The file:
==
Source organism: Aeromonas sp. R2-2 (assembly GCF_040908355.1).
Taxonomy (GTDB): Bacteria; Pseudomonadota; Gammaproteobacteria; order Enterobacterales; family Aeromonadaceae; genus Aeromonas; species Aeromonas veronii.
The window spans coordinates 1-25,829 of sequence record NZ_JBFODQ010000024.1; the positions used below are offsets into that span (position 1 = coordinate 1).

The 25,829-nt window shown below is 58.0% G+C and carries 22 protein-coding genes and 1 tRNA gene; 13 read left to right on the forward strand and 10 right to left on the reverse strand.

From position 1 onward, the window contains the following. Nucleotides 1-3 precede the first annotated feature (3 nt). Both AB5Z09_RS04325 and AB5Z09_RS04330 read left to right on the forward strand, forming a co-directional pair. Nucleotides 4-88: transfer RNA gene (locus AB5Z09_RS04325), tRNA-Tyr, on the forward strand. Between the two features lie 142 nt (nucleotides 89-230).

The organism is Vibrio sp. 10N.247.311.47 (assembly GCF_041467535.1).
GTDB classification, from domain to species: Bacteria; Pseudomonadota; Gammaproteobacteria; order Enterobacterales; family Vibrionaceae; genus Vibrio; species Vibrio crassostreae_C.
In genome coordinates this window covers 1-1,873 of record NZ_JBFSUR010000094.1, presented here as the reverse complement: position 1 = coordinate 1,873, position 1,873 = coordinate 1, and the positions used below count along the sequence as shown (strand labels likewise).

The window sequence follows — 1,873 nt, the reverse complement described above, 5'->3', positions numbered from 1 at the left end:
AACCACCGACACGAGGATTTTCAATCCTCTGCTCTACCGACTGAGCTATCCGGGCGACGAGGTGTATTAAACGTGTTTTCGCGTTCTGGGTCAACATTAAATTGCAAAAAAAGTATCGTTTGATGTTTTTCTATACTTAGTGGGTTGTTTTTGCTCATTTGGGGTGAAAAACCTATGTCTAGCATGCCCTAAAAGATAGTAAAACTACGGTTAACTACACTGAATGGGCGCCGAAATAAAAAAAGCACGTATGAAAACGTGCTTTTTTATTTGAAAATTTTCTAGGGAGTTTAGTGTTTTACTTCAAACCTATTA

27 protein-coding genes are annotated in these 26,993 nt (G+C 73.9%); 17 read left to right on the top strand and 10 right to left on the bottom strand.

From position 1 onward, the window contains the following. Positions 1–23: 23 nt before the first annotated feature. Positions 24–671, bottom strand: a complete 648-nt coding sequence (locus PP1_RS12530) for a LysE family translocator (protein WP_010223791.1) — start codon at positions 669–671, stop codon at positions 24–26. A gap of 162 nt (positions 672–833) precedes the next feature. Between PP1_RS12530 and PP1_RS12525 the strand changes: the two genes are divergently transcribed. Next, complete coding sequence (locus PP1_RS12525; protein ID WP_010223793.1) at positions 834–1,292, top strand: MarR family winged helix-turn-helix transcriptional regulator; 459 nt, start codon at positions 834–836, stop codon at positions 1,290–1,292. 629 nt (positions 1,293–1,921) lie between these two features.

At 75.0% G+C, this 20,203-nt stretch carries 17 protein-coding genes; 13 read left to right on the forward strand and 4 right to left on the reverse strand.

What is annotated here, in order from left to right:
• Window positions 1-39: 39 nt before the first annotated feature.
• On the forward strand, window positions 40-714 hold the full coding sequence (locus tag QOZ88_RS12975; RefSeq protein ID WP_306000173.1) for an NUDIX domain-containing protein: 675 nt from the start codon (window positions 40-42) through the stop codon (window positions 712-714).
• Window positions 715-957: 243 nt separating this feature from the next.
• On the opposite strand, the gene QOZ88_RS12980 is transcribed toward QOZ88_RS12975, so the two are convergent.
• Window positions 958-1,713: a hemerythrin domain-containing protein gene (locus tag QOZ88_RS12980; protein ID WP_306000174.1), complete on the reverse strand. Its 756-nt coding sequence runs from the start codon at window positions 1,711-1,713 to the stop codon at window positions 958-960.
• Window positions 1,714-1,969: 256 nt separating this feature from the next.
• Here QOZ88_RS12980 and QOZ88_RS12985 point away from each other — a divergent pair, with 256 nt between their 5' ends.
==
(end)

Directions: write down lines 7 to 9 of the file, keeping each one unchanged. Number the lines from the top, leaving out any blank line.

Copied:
GTDB classification, from domain to species: Bacteria; Pseudomonadota; Gammaproteobacteria; order Enterobacterales; family Vibrionaceae; genus Vibrio; species Vibrio crassostreae_C.
In genome coordinates this window covers 1-1,873 of record NZ_JBFSUR010000094.1, presented here as the reverse complement: position 1 = coordinate 1,873, position 1,873 = coordinate 1, and the positions used below count along the sequence as shown (strand labels likewise).

The window sequence follows — 1,873 nt, the reverse complement described above, 5'->3', positions numbered from 1 at the left end: